Sunday, September 13, 2009

Beowulf: a glimpse into a dignified era

Beowulf was one of those reads I picked up to satisfy my desire to start at the very beginning with my study of English literature. To my surprise, I enjoyed reading it more than anything else I can remember reading since E.M. Forster's Room With a View.

The most astonishing thing about Beowulf was the quality of the writing. The poet's deft and innovative way with figurative language took my breath away. Pains were taken in every case to describe things in new terms. In addition, this careful attention to diction was combined with passion for drama and good storytelling. The resulting effect? Flawless. I can't count how many times I paused while reading to marvel at the perfection of it all.

With every work of art I enjoy, I always ask myself why I think it was created. In this case, I believe Beowulf was created for multiple purposes including the preservation of pre-Christian Anglo-Saxon pagan culture and genealogy; an exploration of language in the spirit of art-for-art's sake (the Beowulf poet famously invented words that were never used in any other manuscripts from the period); and sheer entertainment. However, the beating heart of this work, in my opinion, is the poet's desire to explain the divine order of things. Fate determines every outcome and fate is controlled by God. People who live virtuous lives have God and fate at their side; mortality, however, guarantees that everyone's luck will run out at some point . . . in the vast scheme of things, we are all in God's hands and will return to our maker. For the virtuous, death is not be mourned. Beowulf, the virtuous and heroic king, dies a "majestic death."

That phrase really caught my attention. How glorious, to die a "majestic death." And wouldn't it be even more glorious to believe that such a thing existed? The faith of the Beowulf poet intrigued me. His utter trust in the cosmic order of things felt, well, not of this world.

I wish I could meet the Beowulf poet for lots of reasons. I'm impressed by his craftsmanship and touched by his preoccupation with the noble and the good. Last but not least, I admire his imagination. According to the introduction, he worked hard to resurrect the customs and language of an era that was obsolete to him. He wrote in the 10th century about the 5th or 6th centuries . . . what passion!

Beowulf, the sine qua non of poems. Now one of my all-time favorite reads.

Phish died and went to heaven and then recorded their trip!

That's right! Phish's latest, Joy, has a holiness about it. That band is in a very good place emotionally right now. Their latest album is has a "celebrate life" vibe to it that is very infectious.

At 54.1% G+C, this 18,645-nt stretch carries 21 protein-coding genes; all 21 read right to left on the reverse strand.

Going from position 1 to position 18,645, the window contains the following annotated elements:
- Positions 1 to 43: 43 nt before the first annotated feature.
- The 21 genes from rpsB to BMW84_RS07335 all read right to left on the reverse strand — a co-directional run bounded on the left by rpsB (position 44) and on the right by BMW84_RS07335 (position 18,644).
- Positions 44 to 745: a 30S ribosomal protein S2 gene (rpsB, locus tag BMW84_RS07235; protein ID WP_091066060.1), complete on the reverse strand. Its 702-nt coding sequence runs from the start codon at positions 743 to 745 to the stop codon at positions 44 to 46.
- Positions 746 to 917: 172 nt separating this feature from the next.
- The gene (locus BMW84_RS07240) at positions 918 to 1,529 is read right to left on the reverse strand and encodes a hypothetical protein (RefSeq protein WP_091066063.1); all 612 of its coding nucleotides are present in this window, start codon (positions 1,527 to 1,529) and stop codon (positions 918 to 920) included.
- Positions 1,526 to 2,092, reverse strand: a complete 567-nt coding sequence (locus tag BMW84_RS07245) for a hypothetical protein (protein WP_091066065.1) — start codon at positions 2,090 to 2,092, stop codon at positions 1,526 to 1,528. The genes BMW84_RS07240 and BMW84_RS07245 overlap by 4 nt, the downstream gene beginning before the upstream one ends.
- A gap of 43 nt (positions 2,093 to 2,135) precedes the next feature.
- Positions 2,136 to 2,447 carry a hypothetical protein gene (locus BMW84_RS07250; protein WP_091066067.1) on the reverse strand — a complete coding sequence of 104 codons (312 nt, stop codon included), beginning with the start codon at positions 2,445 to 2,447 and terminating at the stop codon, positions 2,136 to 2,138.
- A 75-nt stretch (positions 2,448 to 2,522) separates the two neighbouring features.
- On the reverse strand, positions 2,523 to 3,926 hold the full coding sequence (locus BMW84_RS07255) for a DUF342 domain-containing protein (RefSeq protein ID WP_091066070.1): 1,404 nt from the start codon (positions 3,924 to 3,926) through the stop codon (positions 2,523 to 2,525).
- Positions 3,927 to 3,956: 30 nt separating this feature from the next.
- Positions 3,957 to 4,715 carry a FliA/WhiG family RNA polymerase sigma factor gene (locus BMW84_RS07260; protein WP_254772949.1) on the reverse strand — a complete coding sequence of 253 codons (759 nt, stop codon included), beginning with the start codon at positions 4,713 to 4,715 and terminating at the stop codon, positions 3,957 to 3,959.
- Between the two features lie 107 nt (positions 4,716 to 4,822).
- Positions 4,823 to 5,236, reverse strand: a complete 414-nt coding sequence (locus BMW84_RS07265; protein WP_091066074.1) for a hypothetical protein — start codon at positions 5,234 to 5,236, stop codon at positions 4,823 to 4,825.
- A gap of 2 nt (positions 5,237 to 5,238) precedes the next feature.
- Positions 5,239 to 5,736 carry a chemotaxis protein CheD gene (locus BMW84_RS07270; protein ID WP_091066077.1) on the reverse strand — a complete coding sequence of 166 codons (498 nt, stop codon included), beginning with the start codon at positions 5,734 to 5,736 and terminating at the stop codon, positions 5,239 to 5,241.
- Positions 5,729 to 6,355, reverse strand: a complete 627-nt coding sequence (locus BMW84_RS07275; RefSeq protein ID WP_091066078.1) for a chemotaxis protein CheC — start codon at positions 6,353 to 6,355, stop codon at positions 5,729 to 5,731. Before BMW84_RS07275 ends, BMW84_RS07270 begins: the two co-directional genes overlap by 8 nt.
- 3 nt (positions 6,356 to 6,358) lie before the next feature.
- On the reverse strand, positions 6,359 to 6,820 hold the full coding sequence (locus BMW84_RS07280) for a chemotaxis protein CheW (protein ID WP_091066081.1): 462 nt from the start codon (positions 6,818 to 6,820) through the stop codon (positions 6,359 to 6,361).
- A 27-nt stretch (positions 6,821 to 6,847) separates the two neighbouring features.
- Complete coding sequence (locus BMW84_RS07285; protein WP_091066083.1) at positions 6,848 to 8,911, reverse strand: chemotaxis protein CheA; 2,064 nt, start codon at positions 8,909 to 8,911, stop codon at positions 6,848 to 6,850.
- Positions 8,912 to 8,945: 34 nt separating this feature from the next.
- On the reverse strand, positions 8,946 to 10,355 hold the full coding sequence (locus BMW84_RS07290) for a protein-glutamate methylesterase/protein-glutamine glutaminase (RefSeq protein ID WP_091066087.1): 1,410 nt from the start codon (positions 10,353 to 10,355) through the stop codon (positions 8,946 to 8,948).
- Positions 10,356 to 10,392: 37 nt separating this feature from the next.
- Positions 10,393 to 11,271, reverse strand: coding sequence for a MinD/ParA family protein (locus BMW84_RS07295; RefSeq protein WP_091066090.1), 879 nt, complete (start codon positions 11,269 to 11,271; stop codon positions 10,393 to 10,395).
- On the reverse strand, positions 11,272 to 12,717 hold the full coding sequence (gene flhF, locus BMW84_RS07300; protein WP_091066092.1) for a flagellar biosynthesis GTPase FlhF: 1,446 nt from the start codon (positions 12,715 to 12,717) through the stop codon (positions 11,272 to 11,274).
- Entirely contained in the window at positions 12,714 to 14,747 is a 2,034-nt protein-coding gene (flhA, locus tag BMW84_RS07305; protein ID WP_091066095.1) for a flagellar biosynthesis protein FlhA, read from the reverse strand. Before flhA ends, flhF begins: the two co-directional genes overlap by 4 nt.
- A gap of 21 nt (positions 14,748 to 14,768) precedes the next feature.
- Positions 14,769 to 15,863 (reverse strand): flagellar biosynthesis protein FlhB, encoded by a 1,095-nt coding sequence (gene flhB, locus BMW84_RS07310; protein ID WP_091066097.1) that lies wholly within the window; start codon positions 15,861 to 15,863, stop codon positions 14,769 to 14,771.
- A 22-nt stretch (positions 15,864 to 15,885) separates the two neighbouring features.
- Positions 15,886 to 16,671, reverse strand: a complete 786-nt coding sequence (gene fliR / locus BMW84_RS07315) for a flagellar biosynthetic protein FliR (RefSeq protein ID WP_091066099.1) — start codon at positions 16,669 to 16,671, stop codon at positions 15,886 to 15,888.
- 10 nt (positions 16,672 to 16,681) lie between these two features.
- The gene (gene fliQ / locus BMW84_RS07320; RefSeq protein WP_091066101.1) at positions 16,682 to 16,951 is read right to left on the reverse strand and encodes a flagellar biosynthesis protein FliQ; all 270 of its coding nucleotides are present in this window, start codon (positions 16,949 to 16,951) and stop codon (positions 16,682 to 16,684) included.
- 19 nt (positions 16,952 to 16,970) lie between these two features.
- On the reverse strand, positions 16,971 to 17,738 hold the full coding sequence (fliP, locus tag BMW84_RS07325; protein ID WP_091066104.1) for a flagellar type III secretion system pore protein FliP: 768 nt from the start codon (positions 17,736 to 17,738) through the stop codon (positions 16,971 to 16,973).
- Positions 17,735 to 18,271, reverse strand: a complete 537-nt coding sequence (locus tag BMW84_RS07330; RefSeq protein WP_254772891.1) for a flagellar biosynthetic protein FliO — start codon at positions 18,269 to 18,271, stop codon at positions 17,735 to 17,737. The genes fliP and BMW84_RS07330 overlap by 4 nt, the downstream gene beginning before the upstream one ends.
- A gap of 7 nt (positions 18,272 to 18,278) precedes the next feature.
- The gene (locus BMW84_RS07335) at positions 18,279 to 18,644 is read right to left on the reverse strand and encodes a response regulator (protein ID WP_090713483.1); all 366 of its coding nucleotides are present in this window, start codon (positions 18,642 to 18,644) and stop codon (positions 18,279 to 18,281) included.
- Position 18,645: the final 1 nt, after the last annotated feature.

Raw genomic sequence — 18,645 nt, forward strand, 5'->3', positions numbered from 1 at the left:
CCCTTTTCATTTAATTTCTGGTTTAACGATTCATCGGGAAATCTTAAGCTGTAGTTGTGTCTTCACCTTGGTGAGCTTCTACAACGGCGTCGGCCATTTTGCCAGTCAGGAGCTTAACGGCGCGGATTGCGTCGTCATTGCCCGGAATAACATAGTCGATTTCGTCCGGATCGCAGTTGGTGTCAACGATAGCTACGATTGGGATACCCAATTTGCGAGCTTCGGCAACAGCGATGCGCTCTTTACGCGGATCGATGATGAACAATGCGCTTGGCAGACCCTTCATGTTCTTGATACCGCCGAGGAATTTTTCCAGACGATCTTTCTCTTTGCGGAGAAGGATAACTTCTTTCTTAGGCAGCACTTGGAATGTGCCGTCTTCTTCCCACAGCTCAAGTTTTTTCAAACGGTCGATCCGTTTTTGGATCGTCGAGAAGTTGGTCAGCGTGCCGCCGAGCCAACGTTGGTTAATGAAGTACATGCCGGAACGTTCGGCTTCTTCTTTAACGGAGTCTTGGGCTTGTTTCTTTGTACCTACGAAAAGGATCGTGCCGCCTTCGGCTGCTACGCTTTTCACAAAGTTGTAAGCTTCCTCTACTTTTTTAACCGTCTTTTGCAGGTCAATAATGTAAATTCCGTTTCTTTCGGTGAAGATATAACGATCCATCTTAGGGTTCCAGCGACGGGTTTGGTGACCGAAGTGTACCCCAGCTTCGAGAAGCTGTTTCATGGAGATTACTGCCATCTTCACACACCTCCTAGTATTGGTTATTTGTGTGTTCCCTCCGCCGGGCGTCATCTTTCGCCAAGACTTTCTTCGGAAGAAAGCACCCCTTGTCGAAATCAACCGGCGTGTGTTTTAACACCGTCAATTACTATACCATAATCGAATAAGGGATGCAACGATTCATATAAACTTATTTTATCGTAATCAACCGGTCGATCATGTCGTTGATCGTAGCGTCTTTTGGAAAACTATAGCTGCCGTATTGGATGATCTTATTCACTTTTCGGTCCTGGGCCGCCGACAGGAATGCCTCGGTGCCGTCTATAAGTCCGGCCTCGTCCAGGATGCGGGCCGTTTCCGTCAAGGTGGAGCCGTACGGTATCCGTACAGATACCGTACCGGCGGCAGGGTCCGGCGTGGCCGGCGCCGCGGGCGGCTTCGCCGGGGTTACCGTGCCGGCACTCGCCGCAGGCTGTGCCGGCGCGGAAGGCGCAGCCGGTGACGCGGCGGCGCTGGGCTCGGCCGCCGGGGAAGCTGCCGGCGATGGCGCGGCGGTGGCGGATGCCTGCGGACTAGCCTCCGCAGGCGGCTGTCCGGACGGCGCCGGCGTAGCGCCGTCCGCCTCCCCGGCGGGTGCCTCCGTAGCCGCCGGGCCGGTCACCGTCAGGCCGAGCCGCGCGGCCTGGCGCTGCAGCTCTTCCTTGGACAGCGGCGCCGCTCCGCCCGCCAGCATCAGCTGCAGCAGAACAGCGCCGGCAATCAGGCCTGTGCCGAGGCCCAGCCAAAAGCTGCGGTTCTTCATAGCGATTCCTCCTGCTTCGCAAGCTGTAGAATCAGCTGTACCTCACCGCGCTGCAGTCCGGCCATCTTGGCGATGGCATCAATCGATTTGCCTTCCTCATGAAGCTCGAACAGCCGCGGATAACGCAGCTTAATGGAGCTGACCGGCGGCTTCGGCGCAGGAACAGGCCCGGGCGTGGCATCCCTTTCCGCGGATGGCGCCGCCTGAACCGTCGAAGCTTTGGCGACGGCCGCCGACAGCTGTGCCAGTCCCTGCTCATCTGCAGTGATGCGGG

Interesting thing to me about Phish is that, on the one hand, a lot of their material sounds like it comes straight out of the canon forged by The Grateful Dead and the Band. The guitarist sounds like a perfect fusion of Eric Clapton and Duane Allman. I swear I can't hear anything "new" about their sound, and yet they do not sound like a retro cover band. Their sound is not at all nostalgic. And when I turn on Phish, I don't feel like some old fogie enjoying old music disguised as new music. But when I listen to some of the latest garage rock bands on XM radio, I do. (Those people acid-tripped their way back to the 60s, it's quite remarkable). So what can possibly explain the phenomenon? It really is very, very curious . . .

Sondre Lerche and the problem with the singer-songwriter genre

Just listened to Sondre Lerche's latest, Heartbreak Radio. You know, it's a shame that Sondre can't consistently write catchy Europop hits as adorable as he is. This last album was very lovely, but I got bored. And I'm not even saying it's his fault. Pretty chords, pretty melodies, witty lyrics and stories I had no interest in because they were so darn pretty. But there's more: I finally realized why I have beef with the singer-songwriter genre.

What is the purpose of a beat?

The singer-songwriters use a beat as a means for keeping time, a way to keep everyone playing together and, in general, as a way to structure the music.


Everyone knows a beat's sole reason for existing is to make you wanna dance or headbang or something. If it doesn't make you move, it's time to scrap that beat and make a new one.

Too many singer-songwriters waste their beats. Bad mistake! Bad mistake! I'll bet money on this: every great song has a great beat.

Empire Records . . . a fun flick

I'm working my way through EWU's course on "Coming-of-Age Movies with Killer Soundtracks." Empire Records was the most frivolous pick so far, but it's very entertaining to watch for two reasons. For one, the casting was excellent. For another, you can never go wrong with teenage antics set against a backdrop of feel-good monster hits. It's amazing how one never tires of certain things, like the "be yourself" theme or watching people fall in love or witty repartee. Funny how this movie made me nostalgic about being a teenager even though being a teenager is so not fun . . . at least it wasn't for me, anyway. Anyhoo, the movie let me relive what for me never was; and I enjoyed the music quite a lot.

A few favorite lines:

"This music is the glue of the world, Mark. It holds it all together. Without this, life would be meaningless."

"Always play with their minds."